Poetry became my passion after I fell in love with Walter de la Mare's "Silver" in Mrs. Edna Pickett's sophomore English class circa 1961.
Introduction and Text of "Maud Muller"
John Greenleaf Whittier's "Maud Muller" narrates a contemplative reflection in 55 rimed couplets. The title character is a young, country girl who often looks toward town and wonders how much better her life would be if she could partake of city residence.
The narration dramatizes the theme of the melancholy of choice, somewhat along the lines of Robert Frost's "The Road Not Taken." As the speaker in Frost's poem shows regret, the characters in "Maud Miller" also demonstrate regret about their choices.
But the Maud Muller characters experience less evenmindedness vis-à-vis their choices than the Frost speaker, who accepts the fact that no matter what decision he makes he will regret the fact that he could not do both.
(Please note: The spelling, "rhyme," was introduced into English by Dr. Samuel Johnson through an etymological error. For my explanation for using only the original form, please see "Rime vs Rhyme: An Unfortunate Error.")
Maud Muller, on a summer's day,
Raked the meadow sweet with hay.
Beneath her torn hat glowed the wealth
Of simple beauty and rustic health.
Singing, she wrought, and her merry glee
The mock-bird echoed from his tree.
But when she glanced to the far-off town,
White from its hill-slope looking down,
The sweet song died, and a vague unrest
And a nameless longing filled her breast,—
A wish that she hardly dared to own,
For something better than she had known.
The Judge rode slowly down the lane,
Smoothing his horse's chestnut mane.
He drew his bridle in the shade
Of the apple-trees to greet the maid,
And ask a draught from the spring that flowed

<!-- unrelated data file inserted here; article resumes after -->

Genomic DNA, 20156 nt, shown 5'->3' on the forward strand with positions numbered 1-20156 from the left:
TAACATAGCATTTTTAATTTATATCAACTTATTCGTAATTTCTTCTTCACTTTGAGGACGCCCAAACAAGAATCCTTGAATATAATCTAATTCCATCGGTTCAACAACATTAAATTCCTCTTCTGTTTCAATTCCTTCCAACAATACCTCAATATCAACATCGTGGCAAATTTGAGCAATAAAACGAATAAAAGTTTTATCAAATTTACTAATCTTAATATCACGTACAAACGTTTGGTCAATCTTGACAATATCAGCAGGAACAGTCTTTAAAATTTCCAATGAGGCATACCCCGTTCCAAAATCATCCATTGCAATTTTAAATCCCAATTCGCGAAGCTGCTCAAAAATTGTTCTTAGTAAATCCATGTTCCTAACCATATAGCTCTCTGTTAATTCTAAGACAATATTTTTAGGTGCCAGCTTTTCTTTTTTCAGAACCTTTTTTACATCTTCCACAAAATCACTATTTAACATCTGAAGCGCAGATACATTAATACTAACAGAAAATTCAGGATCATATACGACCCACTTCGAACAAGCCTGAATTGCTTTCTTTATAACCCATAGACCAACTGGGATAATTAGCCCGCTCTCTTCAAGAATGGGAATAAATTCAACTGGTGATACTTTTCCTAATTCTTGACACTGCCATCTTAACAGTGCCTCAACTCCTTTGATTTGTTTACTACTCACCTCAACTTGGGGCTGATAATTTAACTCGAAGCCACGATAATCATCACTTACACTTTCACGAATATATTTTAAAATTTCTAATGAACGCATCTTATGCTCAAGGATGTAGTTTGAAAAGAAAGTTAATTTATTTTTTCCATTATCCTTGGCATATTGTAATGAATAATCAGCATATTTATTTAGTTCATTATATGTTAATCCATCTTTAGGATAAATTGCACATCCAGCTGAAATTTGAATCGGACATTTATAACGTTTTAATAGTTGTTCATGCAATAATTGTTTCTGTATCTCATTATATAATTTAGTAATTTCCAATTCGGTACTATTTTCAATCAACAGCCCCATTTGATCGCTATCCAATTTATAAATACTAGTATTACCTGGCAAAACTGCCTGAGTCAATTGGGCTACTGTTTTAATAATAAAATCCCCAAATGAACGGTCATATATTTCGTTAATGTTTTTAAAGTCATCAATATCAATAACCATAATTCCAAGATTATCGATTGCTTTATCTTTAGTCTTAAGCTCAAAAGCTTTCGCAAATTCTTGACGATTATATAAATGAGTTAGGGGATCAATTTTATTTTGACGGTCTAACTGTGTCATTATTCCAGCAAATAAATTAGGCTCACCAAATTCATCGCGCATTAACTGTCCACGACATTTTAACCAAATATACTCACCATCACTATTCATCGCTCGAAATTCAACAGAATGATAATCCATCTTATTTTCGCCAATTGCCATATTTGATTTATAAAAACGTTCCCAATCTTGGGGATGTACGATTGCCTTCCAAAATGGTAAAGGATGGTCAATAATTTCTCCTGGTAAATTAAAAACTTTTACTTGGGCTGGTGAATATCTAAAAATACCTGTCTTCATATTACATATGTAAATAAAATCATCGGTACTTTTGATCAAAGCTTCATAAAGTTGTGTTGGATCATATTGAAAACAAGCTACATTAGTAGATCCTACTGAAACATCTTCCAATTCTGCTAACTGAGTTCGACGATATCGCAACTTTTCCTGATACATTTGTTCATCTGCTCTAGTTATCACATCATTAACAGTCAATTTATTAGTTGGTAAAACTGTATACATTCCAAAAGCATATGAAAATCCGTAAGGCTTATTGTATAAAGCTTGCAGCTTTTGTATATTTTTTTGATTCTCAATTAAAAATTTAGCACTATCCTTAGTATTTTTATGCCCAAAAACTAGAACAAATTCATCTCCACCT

Through the meadow across the road.
She stooped where the cool spring bubbled up,
And filled for him her small tin cup,
And blushed as she gave it, looking down
On her feet so bare, and her tattered gown.
"Thanks!" said the Judge; "a sweeter draught
From a fairer hand was never quaffed."
He spoke of the grass and flowers and trees,
Of the singing birds and the humming bees;
Then talked of the haying, and wondered whether
The cloud in the west would bring foul weather.
And Maud forgot her brier-torn gown
And her graceful ankles bare and brown;
And listened, while a pleased surprise
Looked from her long-lashed hazel eyes.
At last, like one who for delay
Seeks a vain excuse, he rode away.
Maud Muller looked and sighed: "Ah me!
That I the Judge's bride might be!
"He would dress me up in silks so fine,
And praise and toast me at his wine.
"My father should wear a broadcloth coat;
My brother should sail a pointed boat.
"I'd dress my mother so grand and gay,
And the baby should have a new toy each day.
"And I'd feed the hungry and clothe the poor,
And all should bless me who left our door."
The Judge looked back as he climbed the hill,
And saw Maud Muller standing still.
"A form more fair, a face more sweet,
Ne'er hath it been my lot to meet.
"And her modest answer and graceful air
Show her wise and good as she is fair.
"Would she were mine, and I to-day,
Like her, a harvester of hay.